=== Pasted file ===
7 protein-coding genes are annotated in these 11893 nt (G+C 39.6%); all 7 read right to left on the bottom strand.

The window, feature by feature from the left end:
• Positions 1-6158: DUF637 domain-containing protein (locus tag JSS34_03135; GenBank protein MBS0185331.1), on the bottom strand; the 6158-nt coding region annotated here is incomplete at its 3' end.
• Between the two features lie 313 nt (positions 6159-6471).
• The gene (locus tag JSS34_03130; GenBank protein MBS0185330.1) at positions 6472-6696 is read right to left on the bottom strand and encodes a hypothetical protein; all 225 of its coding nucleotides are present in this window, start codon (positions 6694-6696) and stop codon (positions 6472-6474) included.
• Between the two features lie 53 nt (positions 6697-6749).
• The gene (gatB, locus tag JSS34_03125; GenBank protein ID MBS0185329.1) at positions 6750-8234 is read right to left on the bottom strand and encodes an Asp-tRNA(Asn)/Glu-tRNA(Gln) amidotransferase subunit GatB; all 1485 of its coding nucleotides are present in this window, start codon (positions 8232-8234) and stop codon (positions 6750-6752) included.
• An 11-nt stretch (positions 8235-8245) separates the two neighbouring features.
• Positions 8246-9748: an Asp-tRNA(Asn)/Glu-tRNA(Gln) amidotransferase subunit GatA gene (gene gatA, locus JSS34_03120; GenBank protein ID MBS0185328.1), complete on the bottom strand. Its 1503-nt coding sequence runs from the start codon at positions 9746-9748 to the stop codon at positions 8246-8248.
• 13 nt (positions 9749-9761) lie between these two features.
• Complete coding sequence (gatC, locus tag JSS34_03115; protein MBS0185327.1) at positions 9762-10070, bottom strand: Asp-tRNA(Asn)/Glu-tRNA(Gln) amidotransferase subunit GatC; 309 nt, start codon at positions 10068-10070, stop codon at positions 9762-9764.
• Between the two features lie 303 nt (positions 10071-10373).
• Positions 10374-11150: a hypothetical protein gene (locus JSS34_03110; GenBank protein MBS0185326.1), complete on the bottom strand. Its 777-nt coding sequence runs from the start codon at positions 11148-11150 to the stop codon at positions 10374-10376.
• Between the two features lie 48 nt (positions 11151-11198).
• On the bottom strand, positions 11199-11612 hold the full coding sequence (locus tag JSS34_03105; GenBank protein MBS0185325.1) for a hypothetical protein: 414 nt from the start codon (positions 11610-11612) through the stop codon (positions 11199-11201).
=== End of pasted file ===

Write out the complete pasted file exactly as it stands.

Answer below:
7 protein-coding genes are annotated in these 11893 nt (G+C 39.6%); all 7 read right to left on the bottom strand.

The window, feature by feature from the left end:
• Positions 1-6158: DUF637 domain-containing protein (locus tag JSS34_03135; GenBank protein MBS0185331.1), on the bottom strand; the 6158-nt coding region annotated here is incomplete at its 3' end.
• Between the two features lie 313 nt (positions 6159-6471).
• The gene (locus tag JSS34_03130; GenBank protein MBS0185330.1) at positions 6472-6696 is read right to left on the bottom strand and encodes a hypothetical protein; all 225 of its coding nucleotides are present in this window, start codon (positions 6694-6696) and stop codon (positions 6472-6474) included.
• Between the two features lie 53 nt (positions 6697-6749).
• The gene (gatB, locus tag JSS34_03125; GenBank protein ID MBS0185329.1) at positions 6750-8234 is read right to left on the bottom strand and encodes an Asp-tRNA(Asn)/Glu-tRNA(Gln) amidotransferase subunit GatB; all 1485 of its coding nucleotides are present in this window, start codon (positions 8232-8234) and stop codon (positions 6750-6752) included.
• An 11-nt stretch (positions 8235-8245) separates the two neighbouring features.
• Positions 8246-9748: an Asp-tRNA(Asn)/Glu-tRNA(Gln) amidotransferase subunit GatA gene (gene gatA, locus JSS34_03120; GenBank protein ID MBS0185328.1), complete on the bottom strand. Its 1503-nt coding sequence runs from the start codon at positions 9746-9748 to the stop codon at positions 8246-8248.
• 13 nt (positions 9749-9761) lie between these two features.
• Complete coding sequence (gatC, locus tag JSS34_03115; protein MBS0185327.1) at positions 9762-10070, bottom strand: Asp-tRNA(Asn)/Glu-tRNA(Gln) amidotransferase subunit GatC; 309 nt, start codon at positions 10068-10070, stop codon at positions 9762-9764.
• Between the two features lie 303 nt (positions 10071-10373).
• Positions 10374-11150: a hypothetical protein gene (locus JSS34_03110; GenBank protein MBS0185326.1), complete on the bottom strand. Its 777-nt coding sequence runs from the start codon at positions 11148-11150 to the stop codon at positions 10374-10376.
• Between the two features lie 48 nt (positions 11151-11198).
• On the bottom strand, positions 11199-11612 hold the full coding sequence (locus tag JSS34_03105; GenBank protein MBS0185325.1) for a hypothetical protein: 414 nt from the start codon (positions 11610-11612) through the stop codon (positions 11199-11201).